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A Manager’s Guide to Surviving Blue Monday

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A Manager’s Guide to Surviving Blue Monday

Karen Lloyd employer, HR

Today has been known since 2005 as “Blue Monday”; the third Monday every January.  Back to work after the Christmas break, seeing the Christmas bills start to land, payday feels like years away, New Year’s resolutions abandoned, low sunlight levels and cold weather.  All of which combine to make today “officially” the most depressing day of the year.

It’s been seen to cost the economy each year with a loss in productivity, an increase in unauthorised staff absence and the term “depression” Googled every two seconds in the UK

Now, whether you think it is pseudo-science or a genuine phenomenon, many have embraced it as a holiday, either celebrating by trying to create a more uplifting feeling in the office or allowing ourselves to wallow in the blues.

We always prefer a more upbeat approach so thought we’d compile our list of things to make us and our employees feel a little more cheerful this Blue Monday.  With the added bonus that it never hurts to put a bit of effort into employee motivation and engagement, particularly so early into the New Year – start as you mean to go on!

Practice Gratitude

This is a really easy one to adopt – it’s amazing the response when an employee feels valued.  If any of your team have perhaps made a big effort to bring something across the line prior to Christmas, or have started the year off with real zeal and a great attitude then recognising it, even just informally with a “great job” can go a long way.

Give your employees some space

Be sensitive to the fact that employees might be feeling a little low; perhaps consider that high pressure meetings or activities could be delayed or restructured to a time that would be more effective.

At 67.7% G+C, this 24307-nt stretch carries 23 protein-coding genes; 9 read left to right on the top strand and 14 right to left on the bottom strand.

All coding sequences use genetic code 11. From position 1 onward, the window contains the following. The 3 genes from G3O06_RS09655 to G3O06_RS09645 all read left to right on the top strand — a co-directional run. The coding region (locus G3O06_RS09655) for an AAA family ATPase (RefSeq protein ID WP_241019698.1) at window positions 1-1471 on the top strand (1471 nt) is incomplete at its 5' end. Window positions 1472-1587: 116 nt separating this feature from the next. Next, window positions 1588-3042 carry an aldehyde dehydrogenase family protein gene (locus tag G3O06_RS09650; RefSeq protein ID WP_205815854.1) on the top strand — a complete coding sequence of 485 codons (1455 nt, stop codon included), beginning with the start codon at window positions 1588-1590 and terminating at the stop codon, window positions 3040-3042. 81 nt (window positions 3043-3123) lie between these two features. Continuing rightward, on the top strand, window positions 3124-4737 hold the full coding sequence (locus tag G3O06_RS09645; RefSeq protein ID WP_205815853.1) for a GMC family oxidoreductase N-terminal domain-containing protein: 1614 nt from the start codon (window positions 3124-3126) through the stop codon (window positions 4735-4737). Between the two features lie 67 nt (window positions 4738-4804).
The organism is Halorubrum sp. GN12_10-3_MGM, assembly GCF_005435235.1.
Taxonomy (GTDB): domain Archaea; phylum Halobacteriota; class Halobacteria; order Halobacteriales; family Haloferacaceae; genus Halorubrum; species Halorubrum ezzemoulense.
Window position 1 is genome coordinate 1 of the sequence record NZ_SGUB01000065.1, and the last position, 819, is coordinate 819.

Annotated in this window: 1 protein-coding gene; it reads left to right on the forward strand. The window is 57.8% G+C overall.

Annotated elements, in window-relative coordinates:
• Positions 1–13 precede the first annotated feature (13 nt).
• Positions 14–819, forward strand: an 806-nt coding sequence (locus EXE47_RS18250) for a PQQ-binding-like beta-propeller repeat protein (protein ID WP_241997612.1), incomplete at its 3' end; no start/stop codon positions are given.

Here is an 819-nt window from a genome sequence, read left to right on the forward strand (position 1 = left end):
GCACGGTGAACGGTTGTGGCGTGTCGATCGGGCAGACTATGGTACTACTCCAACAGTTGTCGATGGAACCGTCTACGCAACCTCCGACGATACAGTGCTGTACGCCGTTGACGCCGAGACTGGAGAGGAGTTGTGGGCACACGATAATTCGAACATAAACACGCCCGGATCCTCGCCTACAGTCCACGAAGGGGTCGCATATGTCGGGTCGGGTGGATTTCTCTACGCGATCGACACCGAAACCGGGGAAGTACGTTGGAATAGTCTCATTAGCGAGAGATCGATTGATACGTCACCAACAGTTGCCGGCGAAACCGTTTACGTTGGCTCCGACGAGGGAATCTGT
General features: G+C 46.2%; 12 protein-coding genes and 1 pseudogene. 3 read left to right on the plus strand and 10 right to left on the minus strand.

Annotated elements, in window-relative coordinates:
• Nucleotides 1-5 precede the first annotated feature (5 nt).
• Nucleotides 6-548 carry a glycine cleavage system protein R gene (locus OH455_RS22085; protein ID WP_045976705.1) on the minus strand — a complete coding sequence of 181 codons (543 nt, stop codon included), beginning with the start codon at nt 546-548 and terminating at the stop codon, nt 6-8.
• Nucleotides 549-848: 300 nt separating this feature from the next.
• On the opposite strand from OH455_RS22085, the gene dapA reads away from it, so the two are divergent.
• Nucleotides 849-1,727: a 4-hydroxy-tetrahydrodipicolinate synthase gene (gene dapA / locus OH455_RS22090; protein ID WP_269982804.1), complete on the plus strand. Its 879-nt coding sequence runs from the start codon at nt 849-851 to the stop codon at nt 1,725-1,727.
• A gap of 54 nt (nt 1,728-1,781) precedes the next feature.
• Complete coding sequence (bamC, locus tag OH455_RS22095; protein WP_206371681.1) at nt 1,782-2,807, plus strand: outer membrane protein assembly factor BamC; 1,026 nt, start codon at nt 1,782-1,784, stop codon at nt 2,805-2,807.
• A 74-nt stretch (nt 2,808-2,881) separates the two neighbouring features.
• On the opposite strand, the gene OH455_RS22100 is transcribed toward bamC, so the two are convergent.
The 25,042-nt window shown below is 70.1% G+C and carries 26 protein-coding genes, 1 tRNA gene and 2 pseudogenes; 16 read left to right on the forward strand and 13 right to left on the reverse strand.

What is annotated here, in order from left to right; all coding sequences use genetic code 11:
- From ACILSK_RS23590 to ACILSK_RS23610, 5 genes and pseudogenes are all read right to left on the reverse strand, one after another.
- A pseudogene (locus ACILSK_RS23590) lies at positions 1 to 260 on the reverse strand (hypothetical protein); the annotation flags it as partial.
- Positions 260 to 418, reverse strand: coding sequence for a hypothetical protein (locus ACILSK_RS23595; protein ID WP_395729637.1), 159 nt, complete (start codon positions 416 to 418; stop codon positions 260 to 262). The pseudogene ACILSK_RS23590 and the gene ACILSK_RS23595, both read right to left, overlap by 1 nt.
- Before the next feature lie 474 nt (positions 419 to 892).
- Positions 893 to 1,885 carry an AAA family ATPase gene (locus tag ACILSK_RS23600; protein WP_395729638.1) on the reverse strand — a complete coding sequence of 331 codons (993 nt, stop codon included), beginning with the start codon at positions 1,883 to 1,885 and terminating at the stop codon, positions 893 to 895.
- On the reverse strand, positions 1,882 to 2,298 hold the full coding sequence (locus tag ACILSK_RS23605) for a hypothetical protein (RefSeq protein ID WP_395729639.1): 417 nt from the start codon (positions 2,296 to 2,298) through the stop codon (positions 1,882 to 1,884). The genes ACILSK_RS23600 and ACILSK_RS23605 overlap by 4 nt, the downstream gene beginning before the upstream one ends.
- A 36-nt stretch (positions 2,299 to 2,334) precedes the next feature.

Highlight mental health support

If your business has an occupational health team, someone in HR or Health and Safety dedicated to mental health then great – use them!  If not, there are some great toolkits available on line.   It doesn’t have to be in a formal setting, it could be a reminder of the resources you have available to your staff, or some new posters up in the office, or a chat in a team meeting.  This is a very important strategy to maintain throughout the year, not just now.  It is a topic that in our opinion, must always be accessible and never swept under the carpet.

Bring a little cheer!

Whilst Christmas has truly been and gone, you can still spread a little cheer in the office.  Consider bringing in some treats (and healthy options too – don’t forget those New Year’s resolutions that some will still be sticking to!).  Perhaps you can have a team breakfast or lunch to reinforce a bit of team bonding or throw it out to the team for some ideas.

Whilst January can be a depressing time of year, it can also bring some positives.  It’s a great time for embracing change with a sense of a new beginning.  If you are thinking of introducing new programmes or schemes then it makes sense to capitalise on this.

The most important message however is not being afraid to talk to your staff and connect with them; an attitude that we should really embrace throughout the year, not just at this time.